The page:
I was going to share with you an opinion piece in which several doctors from the Mayo Clinic comment on a study by Dr. Hu of Harvard, which compared outcomes for laparascopic (which includes robotic) and traditional open surgery for prostate cancer.   I had some resistance to posting this information because I know it’s not what people want to hear and I thought they might not listen.  But today in the NY Times there is an article about the Hu study called, “Mixed Outcomes in Laparoscapy for Prostates“.  If the NYT thinks this is an important enough health issue to highlight, I will take a chance on it.

The Hu study showed that despite a track record of lower complications during and immediately after surgery, laparascopic surgery proved deficient in a number of other ways.  There was more scarring, potentially necessitating more surgery.  And the rate of anastomic strictures, or as they put it, “urinary quality of life”, was worse in laparoscopic patients.  Worst of all, the oncologic outcomes (successfully removing the cancer) were significantly worse in men who had minimally invasive surgery.  Other studies have shown the same.

The number of laparoscopic surgeries performed in the U.S. has skyrocketed in recent recent years.  At present, one in 3 prostate surgery patients will undergo minimally invasive surgery.  Consider that the number of laparascopic prostatectomies done increased by 20% between 2003 and 2005.  This, unfortunately, is not because of merit, but because laparascopic prostate surgery, especially robotic, has been heavily marketed to doctors and patients.  And don’t forget the profit motive: American doctors are far more likely to recommend surgery in general, because, unlike European doctors, they are paid per procedure.  And a doctor who invests in a da Vinci robot will also want to make a profit from that investment.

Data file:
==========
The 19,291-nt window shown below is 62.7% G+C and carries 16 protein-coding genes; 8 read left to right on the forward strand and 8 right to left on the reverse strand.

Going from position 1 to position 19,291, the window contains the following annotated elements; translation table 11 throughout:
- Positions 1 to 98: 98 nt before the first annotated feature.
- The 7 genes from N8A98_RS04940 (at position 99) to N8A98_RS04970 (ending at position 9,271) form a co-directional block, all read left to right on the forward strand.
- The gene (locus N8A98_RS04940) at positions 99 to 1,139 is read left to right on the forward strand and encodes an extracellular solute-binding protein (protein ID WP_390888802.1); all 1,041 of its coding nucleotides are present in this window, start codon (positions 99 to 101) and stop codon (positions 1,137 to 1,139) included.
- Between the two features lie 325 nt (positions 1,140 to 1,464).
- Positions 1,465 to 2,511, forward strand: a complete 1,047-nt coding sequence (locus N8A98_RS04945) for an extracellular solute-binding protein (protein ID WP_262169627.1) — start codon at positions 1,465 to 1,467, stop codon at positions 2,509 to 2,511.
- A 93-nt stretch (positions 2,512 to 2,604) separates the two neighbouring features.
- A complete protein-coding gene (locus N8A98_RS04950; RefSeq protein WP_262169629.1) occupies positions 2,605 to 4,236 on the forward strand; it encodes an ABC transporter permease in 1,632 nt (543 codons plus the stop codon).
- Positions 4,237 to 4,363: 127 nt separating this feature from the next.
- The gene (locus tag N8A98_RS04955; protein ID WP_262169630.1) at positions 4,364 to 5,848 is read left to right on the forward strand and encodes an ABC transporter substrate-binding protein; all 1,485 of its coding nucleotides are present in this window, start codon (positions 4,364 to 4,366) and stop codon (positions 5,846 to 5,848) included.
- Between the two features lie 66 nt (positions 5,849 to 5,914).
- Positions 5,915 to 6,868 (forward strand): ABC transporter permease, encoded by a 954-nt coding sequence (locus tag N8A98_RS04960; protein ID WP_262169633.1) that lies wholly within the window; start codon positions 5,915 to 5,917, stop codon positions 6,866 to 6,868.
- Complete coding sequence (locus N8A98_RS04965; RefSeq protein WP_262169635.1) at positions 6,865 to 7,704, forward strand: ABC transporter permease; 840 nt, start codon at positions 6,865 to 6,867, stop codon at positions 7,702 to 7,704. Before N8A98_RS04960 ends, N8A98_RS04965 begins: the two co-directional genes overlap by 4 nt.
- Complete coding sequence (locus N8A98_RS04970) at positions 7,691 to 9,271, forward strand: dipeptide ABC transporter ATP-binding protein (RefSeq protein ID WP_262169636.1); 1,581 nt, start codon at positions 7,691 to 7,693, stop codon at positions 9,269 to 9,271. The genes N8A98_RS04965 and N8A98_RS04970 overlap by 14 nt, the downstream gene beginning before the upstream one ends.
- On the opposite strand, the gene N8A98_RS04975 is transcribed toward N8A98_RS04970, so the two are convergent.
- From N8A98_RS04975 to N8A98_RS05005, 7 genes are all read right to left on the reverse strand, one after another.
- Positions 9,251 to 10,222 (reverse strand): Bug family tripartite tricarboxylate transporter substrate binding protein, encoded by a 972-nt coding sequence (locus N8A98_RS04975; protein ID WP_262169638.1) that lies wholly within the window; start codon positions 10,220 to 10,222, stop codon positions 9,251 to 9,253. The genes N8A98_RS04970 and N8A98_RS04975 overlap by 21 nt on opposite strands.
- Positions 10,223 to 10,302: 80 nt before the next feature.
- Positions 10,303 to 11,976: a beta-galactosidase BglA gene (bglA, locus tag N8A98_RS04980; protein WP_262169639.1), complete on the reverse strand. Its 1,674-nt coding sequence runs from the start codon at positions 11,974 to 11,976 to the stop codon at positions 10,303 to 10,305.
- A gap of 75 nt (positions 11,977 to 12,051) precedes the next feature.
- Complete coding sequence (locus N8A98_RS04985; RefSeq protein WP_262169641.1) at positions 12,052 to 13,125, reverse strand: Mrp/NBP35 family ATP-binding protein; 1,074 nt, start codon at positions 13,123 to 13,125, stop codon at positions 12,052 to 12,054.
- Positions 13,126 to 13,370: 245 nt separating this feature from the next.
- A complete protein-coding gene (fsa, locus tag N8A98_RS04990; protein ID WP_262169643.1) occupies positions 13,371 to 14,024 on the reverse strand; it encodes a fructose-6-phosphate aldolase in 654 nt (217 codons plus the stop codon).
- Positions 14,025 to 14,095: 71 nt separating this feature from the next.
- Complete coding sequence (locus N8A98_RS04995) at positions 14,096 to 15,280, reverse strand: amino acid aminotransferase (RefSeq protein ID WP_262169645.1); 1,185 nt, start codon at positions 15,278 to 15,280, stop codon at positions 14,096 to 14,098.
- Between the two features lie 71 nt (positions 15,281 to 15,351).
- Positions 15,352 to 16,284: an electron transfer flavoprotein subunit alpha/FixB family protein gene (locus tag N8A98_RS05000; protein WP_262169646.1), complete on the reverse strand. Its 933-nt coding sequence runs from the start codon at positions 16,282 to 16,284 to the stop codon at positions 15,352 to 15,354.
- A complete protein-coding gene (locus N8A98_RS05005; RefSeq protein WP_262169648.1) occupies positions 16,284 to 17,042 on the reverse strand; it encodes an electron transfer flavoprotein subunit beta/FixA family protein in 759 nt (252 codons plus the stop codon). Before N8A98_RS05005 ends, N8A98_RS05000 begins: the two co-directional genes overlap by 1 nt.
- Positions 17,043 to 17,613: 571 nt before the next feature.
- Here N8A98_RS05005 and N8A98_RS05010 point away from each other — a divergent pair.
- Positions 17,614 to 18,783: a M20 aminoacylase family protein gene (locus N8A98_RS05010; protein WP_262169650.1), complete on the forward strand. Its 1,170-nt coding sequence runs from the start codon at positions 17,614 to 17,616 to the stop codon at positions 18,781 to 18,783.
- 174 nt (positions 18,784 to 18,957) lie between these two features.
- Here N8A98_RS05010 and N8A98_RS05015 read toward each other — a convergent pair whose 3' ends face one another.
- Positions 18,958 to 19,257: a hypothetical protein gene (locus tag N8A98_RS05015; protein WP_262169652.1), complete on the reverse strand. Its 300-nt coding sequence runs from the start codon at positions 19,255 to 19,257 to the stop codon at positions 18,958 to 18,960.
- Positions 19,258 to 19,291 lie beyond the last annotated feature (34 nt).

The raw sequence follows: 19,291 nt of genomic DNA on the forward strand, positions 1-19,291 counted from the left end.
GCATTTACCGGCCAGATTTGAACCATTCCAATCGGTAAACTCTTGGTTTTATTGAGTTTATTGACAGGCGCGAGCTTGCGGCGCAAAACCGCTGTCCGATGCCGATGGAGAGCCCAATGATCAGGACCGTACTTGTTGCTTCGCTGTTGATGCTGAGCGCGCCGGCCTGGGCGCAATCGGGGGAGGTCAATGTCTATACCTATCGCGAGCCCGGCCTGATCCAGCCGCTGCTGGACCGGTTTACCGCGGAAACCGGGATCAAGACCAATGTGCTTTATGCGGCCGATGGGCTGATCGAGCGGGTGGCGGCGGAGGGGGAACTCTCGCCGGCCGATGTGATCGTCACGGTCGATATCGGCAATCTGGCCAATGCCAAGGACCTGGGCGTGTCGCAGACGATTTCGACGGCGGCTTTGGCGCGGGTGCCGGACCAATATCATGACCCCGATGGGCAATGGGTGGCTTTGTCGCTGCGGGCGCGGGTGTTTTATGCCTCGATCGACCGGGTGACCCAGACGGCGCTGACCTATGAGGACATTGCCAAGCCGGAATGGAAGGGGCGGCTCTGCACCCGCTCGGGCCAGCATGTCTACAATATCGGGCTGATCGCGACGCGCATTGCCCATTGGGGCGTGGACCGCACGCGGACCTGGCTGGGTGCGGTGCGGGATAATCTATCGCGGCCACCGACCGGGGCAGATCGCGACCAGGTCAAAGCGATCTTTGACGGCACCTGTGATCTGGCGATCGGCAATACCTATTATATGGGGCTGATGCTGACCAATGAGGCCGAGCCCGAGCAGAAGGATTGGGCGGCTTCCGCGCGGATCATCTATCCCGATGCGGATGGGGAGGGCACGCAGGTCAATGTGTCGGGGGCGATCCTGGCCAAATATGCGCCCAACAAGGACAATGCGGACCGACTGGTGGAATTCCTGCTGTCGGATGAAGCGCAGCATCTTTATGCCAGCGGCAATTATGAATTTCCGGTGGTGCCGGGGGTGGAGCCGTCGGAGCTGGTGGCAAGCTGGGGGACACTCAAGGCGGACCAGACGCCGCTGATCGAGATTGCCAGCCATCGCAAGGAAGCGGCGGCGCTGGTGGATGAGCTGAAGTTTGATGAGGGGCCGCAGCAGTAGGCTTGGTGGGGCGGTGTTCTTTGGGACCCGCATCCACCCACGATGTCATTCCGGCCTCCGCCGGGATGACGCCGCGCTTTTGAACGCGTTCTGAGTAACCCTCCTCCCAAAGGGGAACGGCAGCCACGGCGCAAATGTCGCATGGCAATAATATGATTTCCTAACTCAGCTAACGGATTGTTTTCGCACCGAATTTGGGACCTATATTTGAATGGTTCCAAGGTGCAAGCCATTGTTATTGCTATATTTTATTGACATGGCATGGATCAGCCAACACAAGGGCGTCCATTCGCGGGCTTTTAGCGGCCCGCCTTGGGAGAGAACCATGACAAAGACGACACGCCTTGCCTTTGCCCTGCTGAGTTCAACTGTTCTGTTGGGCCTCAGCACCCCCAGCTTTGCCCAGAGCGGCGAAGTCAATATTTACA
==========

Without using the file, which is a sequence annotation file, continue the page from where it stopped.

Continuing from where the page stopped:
So what kind of defects did the Hu study find in laparascopic surgery?  I’m quoting from the Times:

“But the men who had laparoscopies had a 40% increase in scarring that interferes with organ function, a complication that requires additional surgery.  And within 6 months of their operations, more than one-quarter needed additional hormone or drug therapy compared with 1 in 10 of those who had conventional surgery.”

This last sentence is sobering: it says that laparoscopic surgery failed to remove the cancer in significantly more cases than did open surgery.  Therefore, additional treatment was required.  Ultimately, removal of the cancer is the only thing that matters.

I will add some information from the Hu article that was not in the Times.  Fortunately, when you look deeper into the results, you find that the rate of success with laparoscopy compares with that of open surgery in cases where the surgeon is more experienced.    Unfortunately, there are a lot of urologists who are performing minimally invasive prostate surgery who are